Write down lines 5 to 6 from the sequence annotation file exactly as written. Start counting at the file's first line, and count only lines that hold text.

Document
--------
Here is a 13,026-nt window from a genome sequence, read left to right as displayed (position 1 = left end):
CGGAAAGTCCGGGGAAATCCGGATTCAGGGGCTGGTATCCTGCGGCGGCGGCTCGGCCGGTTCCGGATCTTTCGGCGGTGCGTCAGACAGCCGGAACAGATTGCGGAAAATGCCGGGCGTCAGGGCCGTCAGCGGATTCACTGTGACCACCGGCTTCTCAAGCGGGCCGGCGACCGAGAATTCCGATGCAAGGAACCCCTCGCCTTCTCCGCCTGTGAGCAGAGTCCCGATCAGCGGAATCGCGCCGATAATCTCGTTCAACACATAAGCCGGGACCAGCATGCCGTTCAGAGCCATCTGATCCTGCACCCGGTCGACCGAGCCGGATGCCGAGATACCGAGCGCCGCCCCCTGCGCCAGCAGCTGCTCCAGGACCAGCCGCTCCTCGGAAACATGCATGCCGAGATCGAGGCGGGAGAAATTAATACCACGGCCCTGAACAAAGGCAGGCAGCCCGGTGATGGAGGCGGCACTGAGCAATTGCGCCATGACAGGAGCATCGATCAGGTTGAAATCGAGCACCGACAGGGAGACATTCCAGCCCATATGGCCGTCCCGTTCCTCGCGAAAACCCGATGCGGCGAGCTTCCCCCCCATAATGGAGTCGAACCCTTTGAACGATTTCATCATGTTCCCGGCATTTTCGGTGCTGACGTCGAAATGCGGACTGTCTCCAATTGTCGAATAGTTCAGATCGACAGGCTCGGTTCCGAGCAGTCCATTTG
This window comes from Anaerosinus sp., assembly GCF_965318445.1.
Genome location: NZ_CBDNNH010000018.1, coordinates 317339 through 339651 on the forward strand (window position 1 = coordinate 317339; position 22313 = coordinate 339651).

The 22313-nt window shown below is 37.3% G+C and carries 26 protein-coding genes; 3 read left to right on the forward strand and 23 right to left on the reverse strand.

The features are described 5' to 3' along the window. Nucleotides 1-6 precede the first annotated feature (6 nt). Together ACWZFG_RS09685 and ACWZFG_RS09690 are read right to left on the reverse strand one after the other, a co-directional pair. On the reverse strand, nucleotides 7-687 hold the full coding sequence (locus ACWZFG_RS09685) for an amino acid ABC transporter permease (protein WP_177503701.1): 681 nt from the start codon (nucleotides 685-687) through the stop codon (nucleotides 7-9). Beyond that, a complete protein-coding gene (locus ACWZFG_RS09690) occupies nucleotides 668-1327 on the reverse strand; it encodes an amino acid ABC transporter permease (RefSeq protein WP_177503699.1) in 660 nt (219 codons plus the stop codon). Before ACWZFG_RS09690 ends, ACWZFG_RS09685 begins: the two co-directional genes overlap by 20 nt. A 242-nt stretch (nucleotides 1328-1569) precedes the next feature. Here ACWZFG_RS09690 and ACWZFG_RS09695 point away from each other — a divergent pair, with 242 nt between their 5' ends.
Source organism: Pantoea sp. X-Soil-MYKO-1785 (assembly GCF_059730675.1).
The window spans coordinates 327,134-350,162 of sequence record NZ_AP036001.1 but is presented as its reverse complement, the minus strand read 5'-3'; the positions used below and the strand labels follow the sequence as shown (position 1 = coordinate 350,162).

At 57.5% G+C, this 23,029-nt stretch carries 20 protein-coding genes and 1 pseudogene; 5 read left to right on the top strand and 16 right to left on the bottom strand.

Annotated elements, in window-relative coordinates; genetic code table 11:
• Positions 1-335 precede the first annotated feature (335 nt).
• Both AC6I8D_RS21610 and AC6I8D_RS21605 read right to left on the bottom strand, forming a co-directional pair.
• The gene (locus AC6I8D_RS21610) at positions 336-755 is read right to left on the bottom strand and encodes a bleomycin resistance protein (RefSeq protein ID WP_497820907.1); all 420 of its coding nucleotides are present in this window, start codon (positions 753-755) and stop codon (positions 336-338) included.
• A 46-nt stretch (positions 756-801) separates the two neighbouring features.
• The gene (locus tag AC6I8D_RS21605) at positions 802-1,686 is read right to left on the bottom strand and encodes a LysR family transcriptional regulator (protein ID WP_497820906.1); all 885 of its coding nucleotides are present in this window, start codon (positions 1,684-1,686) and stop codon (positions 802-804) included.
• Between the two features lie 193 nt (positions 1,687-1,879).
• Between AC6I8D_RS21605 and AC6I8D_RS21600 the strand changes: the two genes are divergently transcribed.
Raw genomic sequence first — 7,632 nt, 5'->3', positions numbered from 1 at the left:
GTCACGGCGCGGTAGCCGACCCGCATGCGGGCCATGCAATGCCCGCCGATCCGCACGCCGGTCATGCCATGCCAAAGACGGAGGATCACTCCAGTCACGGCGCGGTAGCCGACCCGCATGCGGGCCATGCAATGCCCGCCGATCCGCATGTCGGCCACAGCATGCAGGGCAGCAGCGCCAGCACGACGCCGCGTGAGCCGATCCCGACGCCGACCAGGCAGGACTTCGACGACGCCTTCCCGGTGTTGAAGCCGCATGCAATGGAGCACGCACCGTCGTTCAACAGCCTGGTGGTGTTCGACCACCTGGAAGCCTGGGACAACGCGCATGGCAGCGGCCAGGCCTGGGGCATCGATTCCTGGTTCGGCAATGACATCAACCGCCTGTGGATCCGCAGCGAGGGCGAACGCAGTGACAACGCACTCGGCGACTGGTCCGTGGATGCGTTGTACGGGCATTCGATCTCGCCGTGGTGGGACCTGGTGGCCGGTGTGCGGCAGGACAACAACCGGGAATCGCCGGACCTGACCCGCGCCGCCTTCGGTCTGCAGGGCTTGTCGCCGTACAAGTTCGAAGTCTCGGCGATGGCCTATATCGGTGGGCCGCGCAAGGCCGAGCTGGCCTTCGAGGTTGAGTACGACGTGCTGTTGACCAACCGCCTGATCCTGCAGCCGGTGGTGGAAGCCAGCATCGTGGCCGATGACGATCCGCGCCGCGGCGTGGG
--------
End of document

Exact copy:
The 22313-nt window shown below is 37.3% G+C and carries 26 protein-coding genes; 3 read left to right on the forward strand and 23 right to left on the reverse strand.

The features are described 5' to 3' along the window. Nucleotides 1-6 precede the first annotated feature (6 nt). Together ACWZFG_RS09685 and ACWZFG_RS09690 are read right to left on the reverse strand one after the other, a co-directional pair. On the reverse strand, nucleotides 7-687 hold the full coding sequence (locus ACWZFG_RS09685) for an amino acid ABC transporter permease (protein WP_177503701.1): 681 nt from the start codon (nucleotides 685-687) through the stop codon (nucleotides 7-9). Beyond that, a complete protein-coding gene (locus ACWZFG_RS09690) occupies nucleotides 668-1327 on the reverse strand; it encodes an amino acid ABC transporter permease (RefSeq protein WP_177503699.1) in 660 nt (219 codons plus the stop codon). Before ACWZFG_RS09690 ends, ACWZFG_RS09685 begins: the two co-directional genes overlap by 20 nt. A 242-nt stretch (nucleotides 1328-1569) precedes the next feature. Here ACWZFG_RS09690 and ACWZFG_RS09695 point away from each other — a divergent pair, with 242 nt between their 5' ends.